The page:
(FOX 9) - As COVID-19 vaccinations move forward across Minnesota, places of worship could play a role in connecting physicians with some of the state’s most vulnerable.
Right now, a medical resident at Hennepin Healthcare is reaching out to local mosques to help spread the word about the vaccine.
"We are focused on trying to ensure that there’s equitable access to the vaccine," said Dr. Hoda Hassan.
As COVID-19 vaccinations continue to roll out, Dr. Hoda Hassan, a psychiatry resident at Hennepin Healthcare, is working to reach the Somali population.
"Essentially, what we have been doing is partnering with local sheiks and Imams, providing a platform that we can educate the community," said Dr. Hassan.
The pandemic is hitting communities of color especially hard. Dr. Hassan says when it comes to the vaccine, among some there's a deep distrust, and controlling the spread of misinformation is yet another battle.
"With the COVID-19 vaccine, there’s concerns regarding how rapidly it was developed and some conspiracy," said Dr. Hassan. "Unfortunately some conspiracy videos sharing some non-factual information about the COVID-19 vaccines."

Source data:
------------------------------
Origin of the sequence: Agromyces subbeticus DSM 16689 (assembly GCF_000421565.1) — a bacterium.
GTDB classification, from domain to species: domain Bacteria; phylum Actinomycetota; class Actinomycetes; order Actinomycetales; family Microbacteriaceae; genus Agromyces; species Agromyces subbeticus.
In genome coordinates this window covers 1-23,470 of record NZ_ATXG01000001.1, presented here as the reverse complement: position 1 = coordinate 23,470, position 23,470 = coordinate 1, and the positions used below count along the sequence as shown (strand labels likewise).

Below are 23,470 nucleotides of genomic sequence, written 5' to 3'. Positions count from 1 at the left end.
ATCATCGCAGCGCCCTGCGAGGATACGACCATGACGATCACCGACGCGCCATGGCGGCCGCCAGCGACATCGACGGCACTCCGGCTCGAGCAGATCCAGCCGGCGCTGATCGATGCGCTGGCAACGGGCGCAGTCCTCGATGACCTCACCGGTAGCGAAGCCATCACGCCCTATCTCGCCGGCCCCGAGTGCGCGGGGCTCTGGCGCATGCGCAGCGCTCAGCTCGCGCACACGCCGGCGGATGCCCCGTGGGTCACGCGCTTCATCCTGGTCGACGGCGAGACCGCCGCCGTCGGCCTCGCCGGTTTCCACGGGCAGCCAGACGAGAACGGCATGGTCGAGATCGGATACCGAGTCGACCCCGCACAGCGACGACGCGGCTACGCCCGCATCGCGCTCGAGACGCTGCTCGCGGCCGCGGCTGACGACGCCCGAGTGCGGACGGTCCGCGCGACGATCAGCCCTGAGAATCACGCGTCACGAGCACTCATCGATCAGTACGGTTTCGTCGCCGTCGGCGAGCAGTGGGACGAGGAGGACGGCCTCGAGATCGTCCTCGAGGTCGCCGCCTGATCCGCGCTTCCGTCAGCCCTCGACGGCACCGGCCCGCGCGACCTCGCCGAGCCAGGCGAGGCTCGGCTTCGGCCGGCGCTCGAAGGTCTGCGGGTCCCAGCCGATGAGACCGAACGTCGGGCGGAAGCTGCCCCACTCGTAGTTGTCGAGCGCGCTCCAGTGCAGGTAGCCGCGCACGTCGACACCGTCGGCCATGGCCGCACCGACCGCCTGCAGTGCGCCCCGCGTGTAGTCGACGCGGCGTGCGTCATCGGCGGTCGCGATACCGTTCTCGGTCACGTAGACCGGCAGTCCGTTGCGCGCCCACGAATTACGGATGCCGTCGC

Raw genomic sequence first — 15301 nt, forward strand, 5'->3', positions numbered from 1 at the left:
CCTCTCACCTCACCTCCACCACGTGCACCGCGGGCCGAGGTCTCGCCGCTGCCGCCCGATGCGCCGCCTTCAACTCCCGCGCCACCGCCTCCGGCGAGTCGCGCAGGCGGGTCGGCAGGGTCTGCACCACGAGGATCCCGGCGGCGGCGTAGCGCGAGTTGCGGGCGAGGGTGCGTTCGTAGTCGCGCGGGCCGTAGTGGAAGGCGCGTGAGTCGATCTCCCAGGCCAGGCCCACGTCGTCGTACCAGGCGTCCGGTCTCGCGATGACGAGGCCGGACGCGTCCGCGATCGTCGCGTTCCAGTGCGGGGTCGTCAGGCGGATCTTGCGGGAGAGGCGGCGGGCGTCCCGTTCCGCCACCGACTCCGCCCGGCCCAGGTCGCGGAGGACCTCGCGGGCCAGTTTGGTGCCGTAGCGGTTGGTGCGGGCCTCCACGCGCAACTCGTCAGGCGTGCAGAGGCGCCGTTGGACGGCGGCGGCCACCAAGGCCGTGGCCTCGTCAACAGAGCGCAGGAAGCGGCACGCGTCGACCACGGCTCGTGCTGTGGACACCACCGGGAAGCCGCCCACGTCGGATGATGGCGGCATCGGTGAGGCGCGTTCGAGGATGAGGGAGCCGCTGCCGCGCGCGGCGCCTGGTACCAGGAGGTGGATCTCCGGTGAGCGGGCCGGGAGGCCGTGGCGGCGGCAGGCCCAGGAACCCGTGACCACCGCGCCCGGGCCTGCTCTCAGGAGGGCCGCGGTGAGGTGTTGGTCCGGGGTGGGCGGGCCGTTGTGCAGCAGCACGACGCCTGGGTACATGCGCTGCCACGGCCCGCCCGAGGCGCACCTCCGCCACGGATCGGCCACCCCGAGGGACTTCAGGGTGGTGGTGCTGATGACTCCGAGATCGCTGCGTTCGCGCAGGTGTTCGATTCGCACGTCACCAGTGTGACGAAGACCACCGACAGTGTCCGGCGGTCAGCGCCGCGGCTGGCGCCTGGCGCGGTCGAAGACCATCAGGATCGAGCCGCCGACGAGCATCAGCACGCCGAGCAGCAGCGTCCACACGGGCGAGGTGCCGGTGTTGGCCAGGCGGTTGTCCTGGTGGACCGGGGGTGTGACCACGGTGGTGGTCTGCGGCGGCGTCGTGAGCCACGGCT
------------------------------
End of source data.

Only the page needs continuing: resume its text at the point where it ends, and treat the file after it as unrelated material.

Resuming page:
From synagogues to churches, places of worship becoming a center point for vaccination outreach. At one local synagogue, participants of a recent flu clinic, who are 65 or older, are eligible to be vaccinated against COVID-19 through Hennepin Healthcare.
Dr. Hassan is working with mosques across the metro and St. Cloud.
"Folks are being called to make appointments to come to one of the Hennepin Health Care Clinic locations to get their vaccine," said Dr. Hassan.
With the help of staff who speak the Somali language, Dr. Hassan says they are making headway, but admits time may be running out.
"We have time still, even though that time is running out, we still have some to continue to put efforts into outreach," Dr. Hassan explained. "Making sure that the most vulnerable get the access that they deserve."